When the timing is right, I would like to visit with you (and Linda if appropriate) to discuss my idea of writing a scholarly but lively history of Enron. My working title is Ambition: The Rise and Fall of Enron. Perhaps the "Fall" is premature, but it will be revised accordingly if a stunning comeback is achieved. One of the advantages of a longer book is that the last chapter will be on industry developments a year or two out to see there things really land with or without Enron.
What I have in mind is a two-year research and writing project--or longer. It would develop your history through Transco and then begin when John Duncan recruited you to Enron. The history, unlike the books we are likely to see in the next year, would fully develop a number of energy, political economy, and corporate culture themes. I will, of course, bring in all the recent and forthcoming events as the climax, but the buildup is what will distinguish the book. I anticipate it would be akin to "The Prize," but instead of the "epic quest for oil, money, and power" the Enron story would be the "epic" or "fatal" quest to create the world's leading company.
This is a book for history. The operative word is understanding. The book is not intended to preserve Enron's legacy or your legacy per se but to teach the world about what happened and why. There will be many positives in the story but there will be negatives--maybe a lot of negatives. I will be happy to discuss some of my hypotheses of the negatives and sensitivities with you up front. I truly believe that a totally candid analysis of the situation is the best legacy that Enron or you can bequeath to the business and public policy world. Personally for all of us who have been hurt, it is the best foundation to move forward and once again hang our heads high. The past cannot be undone. (And interestingly, there is a remarkable historical precedent for what happened to Enron and you in the energy-centered story of Samuel Insull--so you have pretty good company.)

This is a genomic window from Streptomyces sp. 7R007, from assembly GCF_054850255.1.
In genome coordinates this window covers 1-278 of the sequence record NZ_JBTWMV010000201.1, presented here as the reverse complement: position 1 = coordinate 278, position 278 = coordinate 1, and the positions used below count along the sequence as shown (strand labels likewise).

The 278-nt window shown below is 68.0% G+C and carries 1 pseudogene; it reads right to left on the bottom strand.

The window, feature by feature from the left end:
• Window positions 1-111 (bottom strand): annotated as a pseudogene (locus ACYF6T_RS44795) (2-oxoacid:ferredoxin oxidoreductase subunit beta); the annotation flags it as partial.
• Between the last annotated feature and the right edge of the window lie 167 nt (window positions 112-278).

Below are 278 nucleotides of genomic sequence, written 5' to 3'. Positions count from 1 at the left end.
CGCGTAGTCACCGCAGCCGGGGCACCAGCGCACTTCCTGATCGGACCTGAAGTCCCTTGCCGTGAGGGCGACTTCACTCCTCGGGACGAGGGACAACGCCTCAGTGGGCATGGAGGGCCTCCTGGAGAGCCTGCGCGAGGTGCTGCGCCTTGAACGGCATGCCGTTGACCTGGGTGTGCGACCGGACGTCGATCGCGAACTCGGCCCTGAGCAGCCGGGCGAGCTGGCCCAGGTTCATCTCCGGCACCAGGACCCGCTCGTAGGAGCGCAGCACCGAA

I heard through the grapevine that you are thinking of writing your own book. That is a good idea for several reasons. But I want to discuss what my book would be about in the hopes that I can interview you over the course of the research and writing. If so, your autobiography could come after my book where you face up to all the tough questions and have the "last say." You would also have a secure foundation from my book with all your accomplishments.
I have about a month to finish a detailed outline of the book and produce some writing samples. An agent will shop the proposal around, and we will see if the advance is enough to proceed. (I got fairly wiped out by the crash.) I am also investigating having a co-author involved on the "Fall" side, while I work on the "Rise" side. I also might get some foundations or investors involved to make the economics work, and the early indication is that there will be support. A lot of people would be very supportive of a full history rather than what we are likely to see in the next year.
I have a PowerPoint presentation on the potential book and will be happy to visit with you. It might be better to visit at the Huntington, but the office is fine also. My home and work phone is 713-266-3934.